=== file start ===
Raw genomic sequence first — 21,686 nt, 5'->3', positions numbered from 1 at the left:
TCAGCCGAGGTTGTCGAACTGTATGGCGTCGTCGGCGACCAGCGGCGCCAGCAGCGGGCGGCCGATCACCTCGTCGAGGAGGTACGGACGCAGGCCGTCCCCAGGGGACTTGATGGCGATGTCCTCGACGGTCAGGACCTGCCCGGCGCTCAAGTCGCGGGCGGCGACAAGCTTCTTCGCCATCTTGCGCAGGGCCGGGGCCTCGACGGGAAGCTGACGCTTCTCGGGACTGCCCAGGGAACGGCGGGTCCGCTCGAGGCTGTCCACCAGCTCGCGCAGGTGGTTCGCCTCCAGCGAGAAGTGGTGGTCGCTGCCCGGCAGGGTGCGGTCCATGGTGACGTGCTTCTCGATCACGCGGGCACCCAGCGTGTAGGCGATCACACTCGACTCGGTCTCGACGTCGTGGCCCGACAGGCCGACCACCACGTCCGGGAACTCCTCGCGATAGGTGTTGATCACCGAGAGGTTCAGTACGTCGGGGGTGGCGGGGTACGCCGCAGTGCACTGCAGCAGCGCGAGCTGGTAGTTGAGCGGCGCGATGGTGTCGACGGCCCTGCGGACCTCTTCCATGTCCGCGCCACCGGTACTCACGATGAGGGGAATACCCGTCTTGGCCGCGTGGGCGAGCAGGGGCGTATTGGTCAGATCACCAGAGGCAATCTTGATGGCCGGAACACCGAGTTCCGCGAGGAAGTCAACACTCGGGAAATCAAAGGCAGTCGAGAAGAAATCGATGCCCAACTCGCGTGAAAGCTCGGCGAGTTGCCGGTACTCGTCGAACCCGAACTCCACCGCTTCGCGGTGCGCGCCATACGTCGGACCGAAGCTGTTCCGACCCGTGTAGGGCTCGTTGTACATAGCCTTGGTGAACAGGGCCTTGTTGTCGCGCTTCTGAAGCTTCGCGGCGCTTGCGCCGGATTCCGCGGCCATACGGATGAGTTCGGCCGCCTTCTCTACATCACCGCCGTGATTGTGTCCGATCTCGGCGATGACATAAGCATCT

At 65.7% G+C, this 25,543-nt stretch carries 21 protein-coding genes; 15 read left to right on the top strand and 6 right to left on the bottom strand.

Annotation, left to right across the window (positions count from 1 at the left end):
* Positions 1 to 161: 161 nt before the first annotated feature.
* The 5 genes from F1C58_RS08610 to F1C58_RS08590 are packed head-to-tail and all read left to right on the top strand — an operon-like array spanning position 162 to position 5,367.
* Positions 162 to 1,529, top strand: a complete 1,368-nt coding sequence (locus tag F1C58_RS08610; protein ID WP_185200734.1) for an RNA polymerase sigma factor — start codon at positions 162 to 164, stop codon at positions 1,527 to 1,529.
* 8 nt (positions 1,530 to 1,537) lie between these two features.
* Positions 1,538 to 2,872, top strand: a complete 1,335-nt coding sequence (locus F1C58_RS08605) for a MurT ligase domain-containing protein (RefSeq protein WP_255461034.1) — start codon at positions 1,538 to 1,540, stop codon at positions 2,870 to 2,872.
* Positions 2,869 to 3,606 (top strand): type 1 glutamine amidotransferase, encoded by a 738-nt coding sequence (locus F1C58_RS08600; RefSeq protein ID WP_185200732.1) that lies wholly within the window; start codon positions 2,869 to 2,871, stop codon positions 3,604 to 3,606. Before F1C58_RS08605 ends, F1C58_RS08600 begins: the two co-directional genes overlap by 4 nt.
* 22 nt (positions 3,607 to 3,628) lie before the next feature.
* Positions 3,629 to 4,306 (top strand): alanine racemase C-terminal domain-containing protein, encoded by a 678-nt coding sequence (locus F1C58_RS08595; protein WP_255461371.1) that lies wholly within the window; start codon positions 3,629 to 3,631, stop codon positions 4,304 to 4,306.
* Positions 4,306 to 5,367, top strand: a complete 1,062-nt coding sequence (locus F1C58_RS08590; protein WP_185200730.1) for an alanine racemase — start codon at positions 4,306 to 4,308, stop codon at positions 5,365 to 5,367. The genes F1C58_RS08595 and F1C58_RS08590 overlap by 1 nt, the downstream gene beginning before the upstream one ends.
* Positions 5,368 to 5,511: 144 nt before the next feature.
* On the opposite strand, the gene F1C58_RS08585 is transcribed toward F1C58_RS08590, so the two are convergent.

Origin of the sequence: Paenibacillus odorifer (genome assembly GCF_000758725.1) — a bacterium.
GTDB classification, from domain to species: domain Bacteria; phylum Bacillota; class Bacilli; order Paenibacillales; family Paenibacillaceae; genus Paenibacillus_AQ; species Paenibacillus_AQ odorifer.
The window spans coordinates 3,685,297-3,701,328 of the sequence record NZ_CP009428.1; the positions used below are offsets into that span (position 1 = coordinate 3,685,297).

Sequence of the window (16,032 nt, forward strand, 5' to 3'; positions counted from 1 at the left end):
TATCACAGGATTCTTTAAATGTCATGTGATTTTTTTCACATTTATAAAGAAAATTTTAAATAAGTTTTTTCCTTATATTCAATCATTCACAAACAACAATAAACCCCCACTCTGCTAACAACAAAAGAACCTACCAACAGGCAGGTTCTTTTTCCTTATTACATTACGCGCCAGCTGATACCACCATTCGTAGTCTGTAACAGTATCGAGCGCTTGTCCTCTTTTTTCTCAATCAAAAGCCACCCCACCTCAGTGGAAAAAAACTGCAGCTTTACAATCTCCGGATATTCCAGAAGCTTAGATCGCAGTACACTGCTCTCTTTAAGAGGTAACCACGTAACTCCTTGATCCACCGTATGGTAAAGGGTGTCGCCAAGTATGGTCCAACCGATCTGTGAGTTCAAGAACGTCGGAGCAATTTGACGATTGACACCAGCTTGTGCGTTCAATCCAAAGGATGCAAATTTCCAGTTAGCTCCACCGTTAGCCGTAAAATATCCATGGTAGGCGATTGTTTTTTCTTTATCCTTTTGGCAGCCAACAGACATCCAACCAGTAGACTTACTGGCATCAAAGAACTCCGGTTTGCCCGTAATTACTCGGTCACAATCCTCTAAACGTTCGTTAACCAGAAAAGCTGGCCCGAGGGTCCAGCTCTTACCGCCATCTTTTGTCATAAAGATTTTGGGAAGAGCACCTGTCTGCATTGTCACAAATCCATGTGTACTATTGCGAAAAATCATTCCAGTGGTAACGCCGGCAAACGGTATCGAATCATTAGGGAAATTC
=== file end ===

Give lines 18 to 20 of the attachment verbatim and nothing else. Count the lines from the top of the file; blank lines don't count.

The window spans coordinates 3,685,297-3,701,328 of the sequence record NZ_CP009428.1; the positions used below are offsets into that span (position 1 = coordinate 3,685,297).

Sequence of the window (16,032 nt, forward strand, 5' to 3'; positions counted from 1 at the left end):
TATCACAGGATTCTTTAAATGTCATGTGATTTTTTTCACATTTATAAAGAAAATTTTAAATAAGTTTTTTCCTTATATTCAATCATTCACAAACAACAATAAACCCCCACTCTGCTAACAACAAAAGAACCTACCAACAGGCAGGTTCTTTTTCCTTATTACATTACGCGCCAGCTGATACCACCATTCGTAGTCTGTAACAGTATCGAGCGCTTGTCCTCTTTTTTCTCAATCAAAAGCCACCCCACCTCAGTGGAAAAAAACTGCAGCTTTACAATCTCCGGATATTCCAGAAGCTTAGATCGCAGTACACTGCTCTCTTTAAGAGGTAACCACGTAACTCCTTGATCCACCGTATGGTAAAGGGTGTCGCCAAGTATGGTCCAACCGATCTGTGAGTTCAAGAACGTCGGAGCAATTTGACGATTGACACCAGCTTGTGCGTTCAATCCAAAGGATGCAAATTTCCAGTTAGCTCCACCGTTAGCCGTAAAATATCCATGGTAGGCGATTGTTTTTTCTTTATCCTTTTGGCAGCCAACAGACATCCAACCAGTAGACTTACTGGCATCAAAGAACTCCGGTTTGCCCGTAATTACTCGGTCACAATCCTCTAAACGTTCGTTAACCAGAAAAGCTGGCCCGAGGGTCCAGCTCTTACCGCCATCTTTTGTCATAAAGATTTTGGGAAGAGCACCTGTCTGCATTGTCACAAATCCATGTGTACTATTGCGAAAAATCATTCCAGTGGTAACGCCGGCAAACGGTATCGAATCATTAGGGAAATTC